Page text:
• Assess other aspects of your business and stakeholder demands to address packaging and brand promotion of other sustainable-oriented suppliers and products
  • Evaluate your employee diversity score and seek opportunities promote a healthy culture and work environment

A good sustainability first-step: 100% renewable energy from a local source
Revamping business processes and changing culture are complex and long-term undertakings. Making the decision to switch to renewable energy is not.

Russian aggression in Ukraine and the upheaval it has caused in energy markets worldwide has had an interesting effect on energy decisions:

The traditional green premium is a minor aspect of overall energy cost. In other words, the impact of finding the right renewable energy product for your operations is cheaper now than it has ever been.

The energy market is complex, but the right solutions can be simple, impactful and affordable. No action a retailer can take will be more visible than promoting a store/website/supply chain is powered by 100 percent renewable energy from a local wind, solar or hydro generator. You do not need to build your own wind farm, commit to a 15- year contract for more volume than you can consume or settle for questionably impactful green offsets. Nor do you have to overhaul your rooftop or parking lot.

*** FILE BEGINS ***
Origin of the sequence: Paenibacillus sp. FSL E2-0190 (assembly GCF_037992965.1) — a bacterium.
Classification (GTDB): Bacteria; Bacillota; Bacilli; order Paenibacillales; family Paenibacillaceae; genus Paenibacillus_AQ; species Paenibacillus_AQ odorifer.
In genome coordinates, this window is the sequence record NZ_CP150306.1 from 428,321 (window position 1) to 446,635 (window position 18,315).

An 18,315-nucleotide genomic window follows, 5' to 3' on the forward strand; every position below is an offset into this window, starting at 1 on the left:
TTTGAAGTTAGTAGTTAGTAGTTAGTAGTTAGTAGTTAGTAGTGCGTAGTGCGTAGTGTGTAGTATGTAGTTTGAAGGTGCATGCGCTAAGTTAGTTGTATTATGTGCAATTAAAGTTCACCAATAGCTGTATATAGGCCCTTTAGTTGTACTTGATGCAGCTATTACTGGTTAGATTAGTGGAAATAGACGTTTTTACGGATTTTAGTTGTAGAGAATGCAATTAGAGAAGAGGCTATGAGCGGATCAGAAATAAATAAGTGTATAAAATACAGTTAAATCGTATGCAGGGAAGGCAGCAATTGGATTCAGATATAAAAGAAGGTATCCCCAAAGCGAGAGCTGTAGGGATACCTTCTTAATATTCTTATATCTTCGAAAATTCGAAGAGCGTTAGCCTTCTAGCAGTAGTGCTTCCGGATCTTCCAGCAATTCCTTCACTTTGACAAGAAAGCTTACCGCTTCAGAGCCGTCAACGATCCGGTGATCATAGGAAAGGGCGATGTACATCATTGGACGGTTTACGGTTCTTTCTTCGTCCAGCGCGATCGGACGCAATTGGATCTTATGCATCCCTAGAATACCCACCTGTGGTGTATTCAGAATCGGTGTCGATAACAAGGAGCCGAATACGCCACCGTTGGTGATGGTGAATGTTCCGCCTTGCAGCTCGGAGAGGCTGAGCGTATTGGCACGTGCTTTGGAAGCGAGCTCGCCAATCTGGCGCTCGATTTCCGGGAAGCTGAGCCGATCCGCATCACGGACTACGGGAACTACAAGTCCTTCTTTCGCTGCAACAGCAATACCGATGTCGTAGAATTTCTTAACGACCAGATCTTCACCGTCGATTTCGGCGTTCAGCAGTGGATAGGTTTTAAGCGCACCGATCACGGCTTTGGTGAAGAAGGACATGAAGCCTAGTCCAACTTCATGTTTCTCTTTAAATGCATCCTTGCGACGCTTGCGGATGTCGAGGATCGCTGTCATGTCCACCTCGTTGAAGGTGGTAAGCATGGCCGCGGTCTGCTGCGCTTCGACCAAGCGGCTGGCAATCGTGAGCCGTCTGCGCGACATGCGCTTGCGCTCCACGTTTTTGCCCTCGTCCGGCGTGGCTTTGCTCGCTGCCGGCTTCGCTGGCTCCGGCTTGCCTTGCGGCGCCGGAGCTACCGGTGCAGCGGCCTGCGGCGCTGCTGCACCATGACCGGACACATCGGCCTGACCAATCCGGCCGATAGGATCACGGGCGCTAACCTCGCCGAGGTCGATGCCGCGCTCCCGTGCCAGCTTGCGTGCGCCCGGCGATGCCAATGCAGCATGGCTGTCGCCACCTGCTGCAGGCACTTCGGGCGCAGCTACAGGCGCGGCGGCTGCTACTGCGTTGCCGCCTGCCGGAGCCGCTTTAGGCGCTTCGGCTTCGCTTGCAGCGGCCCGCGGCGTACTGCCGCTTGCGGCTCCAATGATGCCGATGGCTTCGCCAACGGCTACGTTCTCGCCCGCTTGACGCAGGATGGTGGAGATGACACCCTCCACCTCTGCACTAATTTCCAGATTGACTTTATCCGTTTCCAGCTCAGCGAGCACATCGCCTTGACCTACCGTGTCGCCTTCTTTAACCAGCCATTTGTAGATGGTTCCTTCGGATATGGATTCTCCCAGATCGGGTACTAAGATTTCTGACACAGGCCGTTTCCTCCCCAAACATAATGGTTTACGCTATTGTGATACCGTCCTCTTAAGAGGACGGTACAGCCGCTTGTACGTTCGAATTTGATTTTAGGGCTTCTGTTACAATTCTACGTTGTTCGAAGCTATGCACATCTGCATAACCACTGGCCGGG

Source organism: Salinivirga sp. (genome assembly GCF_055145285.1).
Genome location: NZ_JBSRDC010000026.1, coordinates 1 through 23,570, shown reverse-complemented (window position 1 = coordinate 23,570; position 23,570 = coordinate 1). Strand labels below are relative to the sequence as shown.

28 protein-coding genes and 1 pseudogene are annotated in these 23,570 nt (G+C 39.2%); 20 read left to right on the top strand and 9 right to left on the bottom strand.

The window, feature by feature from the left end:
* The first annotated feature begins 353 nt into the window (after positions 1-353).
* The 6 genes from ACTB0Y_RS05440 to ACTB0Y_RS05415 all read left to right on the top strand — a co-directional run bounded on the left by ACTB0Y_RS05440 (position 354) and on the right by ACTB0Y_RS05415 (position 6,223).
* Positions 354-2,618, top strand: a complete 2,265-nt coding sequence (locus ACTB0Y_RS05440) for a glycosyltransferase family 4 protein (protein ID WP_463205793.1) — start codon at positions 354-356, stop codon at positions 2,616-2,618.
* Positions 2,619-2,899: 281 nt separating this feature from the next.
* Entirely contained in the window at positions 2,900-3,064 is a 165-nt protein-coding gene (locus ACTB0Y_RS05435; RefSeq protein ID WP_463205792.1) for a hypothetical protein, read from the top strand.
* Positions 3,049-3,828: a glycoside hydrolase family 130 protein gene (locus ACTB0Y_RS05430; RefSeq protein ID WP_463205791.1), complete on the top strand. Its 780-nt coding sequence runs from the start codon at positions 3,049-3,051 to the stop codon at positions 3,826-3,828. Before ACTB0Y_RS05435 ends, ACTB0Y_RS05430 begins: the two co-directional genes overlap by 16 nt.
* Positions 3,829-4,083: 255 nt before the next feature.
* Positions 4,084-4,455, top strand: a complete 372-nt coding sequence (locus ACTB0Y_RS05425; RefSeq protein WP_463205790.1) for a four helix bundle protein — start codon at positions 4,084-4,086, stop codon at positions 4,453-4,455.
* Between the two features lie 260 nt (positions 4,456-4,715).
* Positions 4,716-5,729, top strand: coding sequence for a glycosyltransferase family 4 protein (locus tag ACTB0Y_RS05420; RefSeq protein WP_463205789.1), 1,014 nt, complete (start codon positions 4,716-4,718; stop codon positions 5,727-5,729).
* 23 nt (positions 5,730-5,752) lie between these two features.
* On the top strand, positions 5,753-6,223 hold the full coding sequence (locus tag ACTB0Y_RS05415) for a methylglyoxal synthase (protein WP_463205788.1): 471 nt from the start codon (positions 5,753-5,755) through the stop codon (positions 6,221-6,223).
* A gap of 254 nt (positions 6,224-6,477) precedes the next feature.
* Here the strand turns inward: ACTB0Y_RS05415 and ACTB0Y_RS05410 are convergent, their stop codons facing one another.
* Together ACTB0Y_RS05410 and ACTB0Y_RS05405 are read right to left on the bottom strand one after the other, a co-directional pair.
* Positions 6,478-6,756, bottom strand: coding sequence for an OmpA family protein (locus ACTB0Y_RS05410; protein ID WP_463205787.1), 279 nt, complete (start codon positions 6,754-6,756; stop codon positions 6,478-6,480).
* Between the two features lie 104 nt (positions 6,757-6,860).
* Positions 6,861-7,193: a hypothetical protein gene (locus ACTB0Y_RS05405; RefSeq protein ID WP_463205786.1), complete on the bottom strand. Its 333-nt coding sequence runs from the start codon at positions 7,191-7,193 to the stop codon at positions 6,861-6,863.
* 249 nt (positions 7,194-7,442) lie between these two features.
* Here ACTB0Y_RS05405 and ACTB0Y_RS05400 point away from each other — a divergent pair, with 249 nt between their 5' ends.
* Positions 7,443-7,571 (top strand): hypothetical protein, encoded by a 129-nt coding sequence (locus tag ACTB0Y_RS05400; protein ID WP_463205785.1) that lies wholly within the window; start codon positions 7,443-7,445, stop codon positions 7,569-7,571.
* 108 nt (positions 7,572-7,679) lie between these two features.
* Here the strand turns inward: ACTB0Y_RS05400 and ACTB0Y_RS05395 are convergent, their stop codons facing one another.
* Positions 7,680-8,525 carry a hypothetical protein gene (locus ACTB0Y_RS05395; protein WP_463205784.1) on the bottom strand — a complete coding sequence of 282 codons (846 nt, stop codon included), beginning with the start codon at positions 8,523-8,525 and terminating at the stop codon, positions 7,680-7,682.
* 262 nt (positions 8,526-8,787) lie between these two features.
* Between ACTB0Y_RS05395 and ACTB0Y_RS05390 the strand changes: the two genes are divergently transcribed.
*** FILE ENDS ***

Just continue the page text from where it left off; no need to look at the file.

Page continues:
Solutions exist in the market that will allow you to promote the answers to the following key questions that will resonate with your consumers, employees and suppliers:

  • Where is my green power sourced?
  • What makes it green?
  • What impact did my purchase make?

To find out more, talk to your energy provider or consultant, or find a company that focuses on your needs and objectives.

Transformation at a macro level is a long journey. But the first steps can be easy, and the impact they make on culture, values and consumer perception can be profound. Given the power and velocity behind the sustainability movement and the differentiation opportunity it creates to capture the hearts, minds and actions of customers, employees and investors cannot and should not be ignored.

Sustainability is about much more than renewable energy. It is a commitment to what’s become increasingly more important to your buyers. It starts with an action plan that asks how do I change? How do I start? How do I communicate that we are committed to this path? The first steps create a foundation from which to build. The first decisions set the stage for demonstrating a commitment that will fuel the long-term goal of helping build a more just, more equitable, more buyable brand.

Eric Alam
Eric Alam is CEO at RPD Energy. RPD Energy facilitates the sourcing, contracting and delivery of green energy solutions for US businesses. Fortune 500 energy buyers have chosen RPD Energy to work with their suppliers to provide green energy contracts for their data centers, production facilities and corporate headquarters in several regions across the US.
www.rpdenergy.com.